|On the first soccer day, I tried to make sure some of the donated sports apparel went to my child. To my amazement, Ireen only wore one sock and no shoes. |
She played like a champion in spite of her lack of gear.
|Like this girl, Ireen's regular day consisted of an early morning call to go fetch water and carry it home and then off to school that young lady went.|
She’d moved to her aunt’s home; my translator didn’t elaborate on this family decision.
I was just glad to see she was thriving.
|Due to her five years in the education system, Ireen appeared to understand me. She’d answer in short phrases but mostly yes or no. She amazed me. In the same five years, I learned only key words such as greetings in her language.|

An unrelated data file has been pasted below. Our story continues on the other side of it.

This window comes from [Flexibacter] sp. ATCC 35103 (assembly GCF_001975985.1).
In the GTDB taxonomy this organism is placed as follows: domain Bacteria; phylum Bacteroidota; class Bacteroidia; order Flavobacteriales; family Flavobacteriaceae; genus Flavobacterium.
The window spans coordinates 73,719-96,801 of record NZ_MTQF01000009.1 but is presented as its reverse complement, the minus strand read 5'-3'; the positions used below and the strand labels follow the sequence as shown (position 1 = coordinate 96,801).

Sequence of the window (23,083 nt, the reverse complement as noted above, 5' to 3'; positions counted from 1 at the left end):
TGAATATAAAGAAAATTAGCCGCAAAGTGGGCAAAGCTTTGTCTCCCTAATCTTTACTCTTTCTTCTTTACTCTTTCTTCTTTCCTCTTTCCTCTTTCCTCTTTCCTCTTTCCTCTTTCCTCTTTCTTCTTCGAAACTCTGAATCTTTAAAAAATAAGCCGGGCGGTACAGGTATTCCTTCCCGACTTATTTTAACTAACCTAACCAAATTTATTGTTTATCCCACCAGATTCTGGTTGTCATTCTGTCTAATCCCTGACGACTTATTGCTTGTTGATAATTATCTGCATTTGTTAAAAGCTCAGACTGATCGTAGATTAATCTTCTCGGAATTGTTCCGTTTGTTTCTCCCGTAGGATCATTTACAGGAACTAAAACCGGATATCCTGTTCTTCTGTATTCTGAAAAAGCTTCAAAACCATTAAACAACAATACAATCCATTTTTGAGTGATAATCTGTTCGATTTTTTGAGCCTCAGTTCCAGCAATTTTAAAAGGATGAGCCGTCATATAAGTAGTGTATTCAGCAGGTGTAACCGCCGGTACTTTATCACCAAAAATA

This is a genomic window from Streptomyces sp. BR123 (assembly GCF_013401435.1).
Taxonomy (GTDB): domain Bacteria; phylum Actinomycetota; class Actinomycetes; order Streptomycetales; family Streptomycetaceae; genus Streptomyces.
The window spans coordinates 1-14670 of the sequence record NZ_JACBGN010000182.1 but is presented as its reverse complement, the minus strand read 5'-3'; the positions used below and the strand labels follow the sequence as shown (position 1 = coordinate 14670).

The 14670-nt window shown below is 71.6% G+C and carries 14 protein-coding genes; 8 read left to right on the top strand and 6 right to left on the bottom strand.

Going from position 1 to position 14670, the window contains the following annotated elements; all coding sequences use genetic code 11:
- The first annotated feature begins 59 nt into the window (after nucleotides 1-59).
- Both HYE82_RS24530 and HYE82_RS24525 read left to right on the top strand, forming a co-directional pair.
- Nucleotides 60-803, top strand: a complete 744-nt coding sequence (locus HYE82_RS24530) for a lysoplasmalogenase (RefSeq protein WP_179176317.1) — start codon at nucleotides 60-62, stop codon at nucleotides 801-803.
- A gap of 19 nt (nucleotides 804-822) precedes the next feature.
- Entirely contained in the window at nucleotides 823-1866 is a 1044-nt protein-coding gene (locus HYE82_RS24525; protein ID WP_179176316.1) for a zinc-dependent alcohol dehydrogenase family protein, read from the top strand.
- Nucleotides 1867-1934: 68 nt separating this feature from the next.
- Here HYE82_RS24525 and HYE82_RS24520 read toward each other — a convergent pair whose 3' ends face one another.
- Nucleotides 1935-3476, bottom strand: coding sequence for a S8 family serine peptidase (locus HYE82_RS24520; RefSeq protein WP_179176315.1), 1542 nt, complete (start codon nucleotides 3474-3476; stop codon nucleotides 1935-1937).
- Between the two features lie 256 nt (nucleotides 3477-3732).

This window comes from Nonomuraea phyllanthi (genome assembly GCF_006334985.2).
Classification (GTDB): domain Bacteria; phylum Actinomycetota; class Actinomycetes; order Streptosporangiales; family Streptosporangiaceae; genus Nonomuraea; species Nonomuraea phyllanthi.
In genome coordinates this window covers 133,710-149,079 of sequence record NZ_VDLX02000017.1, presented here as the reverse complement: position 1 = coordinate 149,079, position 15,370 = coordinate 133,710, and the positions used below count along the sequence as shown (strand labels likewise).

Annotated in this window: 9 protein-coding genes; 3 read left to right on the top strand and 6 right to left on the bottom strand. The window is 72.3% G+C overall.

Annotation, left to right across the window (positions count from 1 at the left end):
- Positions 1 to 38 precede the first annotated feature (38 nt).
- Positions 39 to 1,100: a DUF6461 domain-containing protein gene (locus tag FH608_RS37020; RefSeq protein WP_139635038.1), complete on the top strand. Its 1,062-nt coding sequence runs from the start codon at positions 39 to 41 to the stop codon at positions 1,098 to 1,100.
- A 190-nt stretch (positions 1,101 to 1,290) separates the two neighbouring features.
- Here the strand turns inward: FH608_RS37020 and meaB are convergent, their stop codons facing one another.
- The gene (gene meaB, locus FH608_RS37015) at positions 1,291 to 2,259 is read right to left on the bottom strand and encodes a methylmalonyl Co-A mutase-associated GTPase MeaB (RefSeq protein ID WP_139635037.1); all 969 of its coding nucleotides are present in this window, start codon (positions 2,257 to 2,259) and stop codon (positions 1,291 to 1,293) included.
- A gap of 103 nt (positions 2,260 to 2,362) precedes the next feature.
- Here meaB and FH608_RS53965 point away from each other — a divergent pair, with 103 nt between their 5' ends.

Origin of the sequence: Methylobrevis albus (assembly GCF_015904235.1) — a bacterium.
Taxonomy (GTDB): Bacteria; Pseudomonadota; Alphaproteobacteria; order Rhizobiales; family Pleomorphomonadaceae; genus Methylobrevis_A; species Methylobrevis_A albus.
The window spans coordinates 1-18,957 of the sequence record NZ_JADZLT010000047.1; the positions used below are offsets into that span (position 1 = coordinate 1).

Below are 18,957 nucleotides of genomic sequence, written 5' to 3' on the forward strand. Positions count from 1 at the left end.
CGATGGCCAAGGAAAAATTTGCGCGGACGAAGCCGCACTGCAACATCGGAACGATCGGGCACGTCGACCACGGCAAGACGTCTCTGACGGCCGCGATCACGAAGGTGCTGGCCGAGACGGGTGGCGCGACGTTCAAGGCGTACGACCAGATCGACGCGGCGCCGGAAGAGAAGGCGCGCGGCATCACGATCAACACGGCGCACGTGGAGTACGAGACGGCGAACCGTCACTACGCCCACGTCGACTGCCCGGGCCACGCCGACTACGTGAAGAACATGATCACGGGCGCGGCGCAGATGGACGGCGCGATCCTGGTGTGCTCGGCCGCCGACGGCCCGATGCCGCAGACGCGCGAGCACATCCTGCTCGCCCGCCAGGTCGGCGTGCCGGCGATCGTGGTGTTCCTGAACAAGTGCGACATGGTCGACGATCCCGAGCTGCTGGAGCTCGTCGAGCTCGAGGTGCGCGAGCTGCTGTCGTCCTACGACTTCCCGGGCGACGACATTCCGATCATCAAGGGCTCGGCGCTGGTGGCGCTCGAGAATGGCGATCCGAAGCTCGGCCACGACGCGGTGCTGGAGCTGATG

I did some chores with the women of her family.
We made a goat stew one day.
They still had the desire to share their meager staples with me and my interpreter.
The villagers still had the spirit to dance and sing.
In fact, we played a song and dance game.
The theme of that reverie was about forgiving.
|Near the end of our stay, we had quiet time with our sponsored children. I gave Ireen a special gift that day. My 5 year old niece, Thai, wrote a picture book with my mom’s help; my young relative wanted the other girl to have a copy. |
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